Sunday, April 05, 2009

It's called a market, Einstein.

"We do need a methodology that can discover fair pricing for atypical assets, which will be held to maturity..."

Thus spake former Securities and Exchange Commission Chairman Harvey Pitt, as reported recently by the New York Post.

With bright lights like this running the SEC, it's no wonder people like Bernard Madoff can carry on gigantic schemes for a decade without being detected -- depsite several promptings for the SEC to scrutinize him.

About those atypical assets: it's called a market, Mr. Pitt, something a securities and exchange regulator ought to be at least casually familiar with. Even if the assets themselves are held until maturity, they have components and/or proxies that are tradeable. Just ask the financial engineers about it.

Months ago, we proposed that the government invest in the infrastructure of exchanges, in order to bring a market value to the assets that seem to be ruining everyone's lives.

Instead of throwing money into a void, the administration could incentivize creativity in the formation of derivatives exchanges, and then cash out. We suggested that it would be a cleaner, more productive "intervention" -- and one they'd probably turn a profit on for the taxpayers (take a look at the values of exchanges that have gone public in the last decade), while upholding the foundations of world economies -- markets -- instead of replacing them by legislative fiat (i.e. the administration cutting deals with giant pools of capital in order to buy loans at a nickel on the dollar).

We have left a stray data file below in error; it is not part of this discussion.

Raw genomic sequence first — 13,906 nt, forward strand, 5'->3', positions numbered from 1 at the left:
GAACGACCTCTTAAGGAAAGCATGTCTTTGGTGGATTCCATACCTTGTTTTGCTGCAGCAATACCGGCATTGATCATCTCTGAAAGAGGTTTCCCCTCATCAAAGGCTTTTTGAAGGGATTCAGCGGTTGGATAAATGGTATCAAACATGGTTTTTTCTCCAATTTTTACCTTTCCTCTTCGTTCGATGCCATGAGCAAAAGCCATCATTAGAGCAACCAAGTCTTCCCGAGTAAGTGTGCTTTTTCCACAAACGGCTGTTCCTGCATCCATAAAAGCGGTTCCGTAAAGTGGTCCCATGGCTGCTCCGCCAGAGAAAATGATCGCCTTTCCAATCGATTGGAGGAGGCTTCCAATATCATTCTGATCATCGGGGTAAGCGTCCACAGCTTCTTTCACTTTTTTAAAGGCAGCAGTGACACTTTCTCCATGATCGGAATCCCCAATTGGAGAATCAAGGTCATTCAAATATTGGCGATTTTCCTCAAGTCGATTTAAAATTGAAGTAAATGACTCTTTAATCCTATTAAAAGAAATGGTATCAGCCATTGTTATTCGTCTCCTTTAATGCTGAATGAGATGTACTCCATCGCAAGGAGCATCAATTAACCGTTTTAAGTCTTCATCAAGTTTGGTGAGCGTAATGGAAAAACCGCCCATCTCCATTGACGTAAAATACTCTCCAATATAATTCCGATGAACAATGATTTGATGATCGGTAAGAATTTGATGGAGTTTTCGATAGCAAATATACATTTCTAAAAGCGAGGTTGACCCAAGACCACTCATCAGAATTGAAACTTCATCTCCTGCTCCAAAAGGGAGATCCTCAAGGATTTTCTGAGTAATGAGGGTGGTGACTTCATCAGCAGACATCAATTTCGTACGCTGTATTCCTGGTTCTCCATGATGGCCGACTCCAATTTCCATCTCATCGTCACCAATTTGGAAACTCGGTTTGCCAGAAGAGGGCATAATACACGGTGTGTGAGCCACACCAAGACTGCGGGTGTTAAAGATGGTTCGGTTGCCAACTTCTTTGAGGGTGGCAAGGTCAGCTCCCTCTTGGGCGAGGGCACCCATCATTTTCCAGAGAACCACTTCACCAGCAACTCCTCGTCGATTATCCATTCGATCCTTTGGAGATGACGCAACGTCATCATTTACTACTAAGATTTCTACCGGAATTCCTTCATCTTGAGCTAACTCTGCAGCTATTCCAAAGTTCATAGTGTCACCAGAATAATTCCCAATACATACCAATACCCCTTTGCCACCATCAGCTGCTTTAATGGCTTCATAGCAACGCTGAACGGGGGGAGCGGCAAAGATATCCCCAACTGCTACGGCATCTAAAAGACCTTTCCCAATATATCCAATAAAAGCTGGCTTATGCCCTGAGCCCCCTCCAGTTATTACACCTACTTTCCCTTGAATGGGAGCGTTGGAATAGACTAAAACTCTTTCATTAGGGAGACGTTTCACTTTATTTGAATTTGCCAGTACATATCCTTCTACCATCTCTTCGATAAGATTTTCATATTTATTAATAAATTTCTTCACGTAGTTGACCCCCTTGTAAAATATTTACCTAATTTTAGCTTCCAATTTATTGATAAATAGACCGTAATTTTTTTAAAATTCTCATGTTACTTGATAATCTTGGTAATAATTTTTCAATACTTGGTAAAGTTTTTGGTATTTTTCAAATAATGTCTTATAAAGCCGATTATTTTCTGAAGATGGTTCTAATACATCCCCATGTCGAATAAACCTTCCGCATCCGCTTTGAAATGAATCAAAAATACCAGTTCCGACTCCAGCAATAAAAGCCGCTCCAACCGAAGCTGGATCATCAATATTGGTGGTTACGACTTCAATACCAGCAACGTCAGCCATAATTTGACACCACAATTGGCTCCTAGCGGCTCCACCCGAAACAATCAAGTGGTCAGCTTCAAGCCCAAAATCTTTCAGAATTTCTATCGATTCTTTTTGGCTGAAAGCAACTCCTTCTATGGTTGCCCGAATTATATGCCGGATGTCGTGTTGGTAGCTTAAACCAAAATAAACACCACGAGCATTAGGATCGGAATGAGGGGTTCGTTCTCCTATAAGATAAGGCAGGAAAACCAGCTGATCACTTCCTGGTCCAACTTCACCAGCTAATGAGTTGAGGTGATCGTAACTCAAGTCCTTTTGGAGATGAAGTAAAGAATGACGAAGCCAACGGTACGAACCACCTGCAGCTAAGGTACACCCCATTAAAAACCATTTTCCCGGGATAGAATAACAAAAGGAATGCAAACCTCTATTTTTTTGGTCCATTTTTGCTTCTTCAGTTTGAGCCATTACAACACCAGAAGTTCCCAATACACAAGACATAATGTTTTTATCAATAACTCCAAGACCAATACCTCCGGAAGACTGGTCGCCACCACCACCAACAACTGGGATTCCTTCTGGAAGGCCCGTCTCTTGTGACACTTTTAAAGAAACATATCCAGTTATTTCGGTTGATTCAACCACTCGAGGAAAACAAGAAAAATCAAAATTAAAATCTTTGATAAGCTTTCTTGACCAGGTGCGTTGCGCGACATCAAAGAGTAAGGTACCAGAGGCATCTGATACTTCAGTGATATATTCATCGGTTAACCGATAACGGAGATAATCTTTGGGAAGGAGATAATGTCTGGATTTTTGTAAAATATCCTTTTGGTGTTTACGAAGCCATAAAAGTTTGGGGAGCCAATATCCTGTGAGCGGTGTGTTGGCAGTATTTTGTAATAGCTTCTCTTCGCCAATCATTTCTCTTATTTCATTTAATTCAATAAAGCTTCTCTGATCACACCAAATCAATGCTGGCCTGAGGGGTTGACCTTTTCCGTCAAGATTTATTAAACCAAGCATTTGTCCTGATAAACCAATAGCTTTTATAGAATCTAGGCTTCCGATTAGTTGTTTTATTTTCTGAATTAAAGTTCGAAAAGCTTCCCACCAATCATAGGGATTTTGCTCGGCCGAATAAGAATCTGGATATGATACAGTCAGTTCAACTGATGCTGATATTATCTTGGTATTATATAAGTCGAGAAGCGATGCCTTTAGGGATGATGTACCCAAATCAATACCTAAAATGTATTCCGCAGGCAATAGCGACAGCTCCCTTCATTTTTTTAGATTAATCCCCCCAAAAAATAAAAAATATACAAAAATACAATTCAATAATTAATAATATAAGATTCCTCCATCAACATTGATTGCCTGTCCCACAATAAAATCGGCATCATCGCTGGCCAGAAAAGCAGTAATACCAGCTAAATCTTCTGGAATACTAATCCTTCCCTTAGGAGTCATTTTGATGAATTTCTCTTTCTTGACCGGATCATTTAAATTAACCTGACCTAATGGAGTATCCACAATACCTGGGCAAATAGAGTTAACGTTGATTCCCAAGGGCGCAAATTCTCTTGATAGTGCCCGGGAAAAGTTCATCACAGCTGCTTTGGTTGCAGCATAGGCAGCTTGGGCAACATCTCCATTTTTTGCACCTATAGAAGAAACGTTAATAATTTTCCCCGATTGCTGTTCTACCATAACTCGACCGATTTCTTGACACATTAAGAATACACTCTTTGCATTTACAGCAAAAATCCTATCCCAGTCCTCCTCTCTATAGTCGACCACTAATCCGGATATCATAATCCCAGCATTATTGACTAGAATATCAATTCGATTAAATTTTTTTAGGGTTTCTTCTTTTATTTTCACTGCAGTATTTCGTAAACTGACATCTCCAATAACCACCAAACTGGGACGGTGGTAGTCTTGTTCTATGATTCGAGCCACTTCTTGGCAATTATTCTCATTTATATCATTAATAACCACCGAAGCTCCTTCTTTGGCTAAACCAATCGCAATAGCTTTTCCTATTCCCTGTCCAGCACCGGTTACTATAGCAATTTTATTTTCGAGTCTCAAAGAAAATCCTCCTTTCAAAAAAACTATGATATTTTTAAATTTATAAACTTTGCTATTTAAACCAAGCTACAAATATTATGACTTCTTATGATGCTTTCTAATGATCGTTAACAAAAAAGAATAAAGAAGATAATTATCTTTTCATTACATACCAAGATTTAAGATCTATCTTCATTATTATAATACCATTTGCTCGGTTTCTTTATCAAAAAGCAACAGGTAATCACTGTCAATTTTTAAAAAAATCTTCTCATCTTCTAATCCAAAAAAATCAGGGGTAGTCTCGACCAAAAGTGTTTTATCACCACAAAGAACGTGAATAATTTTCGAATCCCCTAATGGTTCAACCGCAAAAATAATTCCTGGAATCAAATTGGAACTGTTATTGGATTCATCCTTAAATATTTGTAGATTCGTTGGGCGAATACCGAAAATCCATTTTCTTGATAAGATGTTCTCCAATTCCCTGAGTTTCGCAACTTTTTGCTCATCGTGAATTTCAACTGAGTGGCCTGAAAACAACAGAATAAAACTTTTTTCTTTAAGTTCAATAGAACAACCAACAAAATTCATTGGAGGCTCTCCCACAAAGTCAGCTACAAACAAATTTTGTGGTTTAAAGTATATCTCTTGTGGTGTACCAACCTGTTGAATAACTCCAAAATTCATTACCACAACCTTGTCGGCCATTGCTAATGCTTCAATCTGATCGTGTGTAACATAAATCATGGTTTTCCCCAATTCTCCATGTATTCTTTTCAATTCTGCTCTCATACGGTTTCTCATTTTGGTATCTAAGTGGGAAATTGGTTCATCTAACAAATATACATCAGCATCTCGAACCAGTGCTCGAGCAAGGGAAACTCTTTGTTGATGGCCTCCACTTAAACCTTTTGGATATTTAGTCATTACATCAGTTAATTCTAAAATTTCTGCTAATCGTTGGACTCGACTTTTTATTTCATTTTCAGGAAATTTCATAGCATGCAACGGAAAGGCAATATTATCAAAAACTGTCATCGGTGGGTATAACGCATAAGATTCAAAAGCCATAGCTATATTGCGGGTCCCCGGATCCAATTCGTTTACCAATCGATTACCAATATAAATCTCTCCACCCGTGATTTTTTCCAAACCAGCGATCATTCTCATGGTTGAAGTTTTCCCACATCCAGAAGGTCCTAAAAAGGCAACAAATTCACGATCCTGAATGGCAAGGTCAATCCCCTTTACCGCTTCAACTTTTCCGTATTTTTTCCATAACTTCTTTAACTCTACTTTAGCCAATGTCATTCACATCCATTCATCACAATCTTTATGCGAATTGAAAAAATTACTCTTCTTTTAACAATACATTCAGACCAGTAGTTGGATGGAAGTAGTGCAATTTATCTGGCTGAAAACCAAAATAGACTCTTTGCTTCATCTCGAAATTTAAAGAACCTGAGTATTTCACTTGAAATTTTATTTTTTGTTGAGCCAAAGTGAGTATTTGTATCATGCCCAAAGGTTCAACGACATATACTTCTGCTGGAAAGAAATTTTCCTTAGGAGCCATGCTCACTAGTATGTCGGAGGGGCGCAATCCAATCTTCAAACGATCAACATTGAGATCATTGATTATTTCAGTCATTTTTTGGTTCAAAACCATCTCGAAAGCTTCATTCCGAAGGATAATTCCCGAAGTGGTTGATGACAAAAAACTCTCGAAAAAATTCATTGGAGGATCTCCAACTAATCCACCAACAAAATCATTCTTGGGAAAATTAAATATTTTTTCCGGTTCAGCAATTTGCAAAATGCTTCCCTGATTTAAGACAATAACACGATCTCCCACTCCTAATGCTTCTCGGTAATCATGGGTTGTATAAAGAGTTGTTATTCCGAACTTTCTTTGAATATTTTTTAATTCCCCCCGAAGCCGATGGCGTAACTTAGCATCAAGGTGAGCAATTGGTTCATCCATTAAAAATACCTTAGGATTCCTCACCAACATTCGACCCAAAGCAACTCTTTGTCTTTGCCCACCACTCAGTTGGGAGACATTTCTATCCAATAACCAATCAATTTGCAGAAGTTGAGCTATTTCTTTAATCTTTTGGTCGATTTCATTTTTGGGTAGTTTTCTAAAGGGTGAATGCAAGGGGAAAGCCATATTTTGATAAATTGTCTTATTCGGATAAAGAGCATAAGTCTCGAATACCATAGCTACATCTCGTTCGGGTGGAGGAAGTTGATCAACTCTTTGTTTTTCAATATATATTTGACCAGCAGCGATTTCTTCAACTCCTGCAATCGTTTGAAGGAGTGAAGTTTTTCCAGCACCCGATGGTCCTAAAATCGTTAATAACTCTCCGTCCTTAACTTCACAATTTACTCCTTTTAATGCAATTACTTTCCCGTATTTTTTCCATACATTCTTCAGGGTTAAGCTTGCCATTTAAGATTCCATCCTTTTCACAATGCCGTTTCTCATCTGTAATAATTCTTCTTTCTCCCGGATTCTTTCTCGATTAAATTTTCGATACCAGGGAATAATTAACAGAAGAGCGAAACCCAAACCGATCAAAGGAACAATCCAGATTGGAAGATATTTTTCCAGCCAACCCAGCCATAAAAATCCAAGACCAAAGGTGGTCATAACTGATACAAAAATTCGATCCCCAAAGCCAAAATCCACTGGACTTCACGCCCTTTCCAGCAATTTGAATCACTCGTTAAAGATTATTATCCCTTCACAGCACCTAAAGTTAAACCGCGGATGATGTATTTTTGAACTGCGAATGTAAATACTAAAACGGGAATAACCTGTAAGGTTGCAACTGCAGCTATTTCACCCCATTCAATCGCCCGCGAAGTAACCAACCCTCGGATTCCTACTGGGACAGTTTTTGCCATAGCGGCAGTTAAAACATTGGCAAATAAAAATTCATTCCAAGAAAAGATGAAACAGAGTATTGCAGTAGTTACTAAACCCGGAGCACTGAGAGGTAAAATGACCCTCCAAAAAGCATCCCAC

Perhaps after they have thrown a few trillion into the money pit they'll give it some thought. More likely it will take an administration that isn't a thinly veiled dictatorship to really get behind the concept of "markets," and the creativity of free people, the engine of all prosperity.


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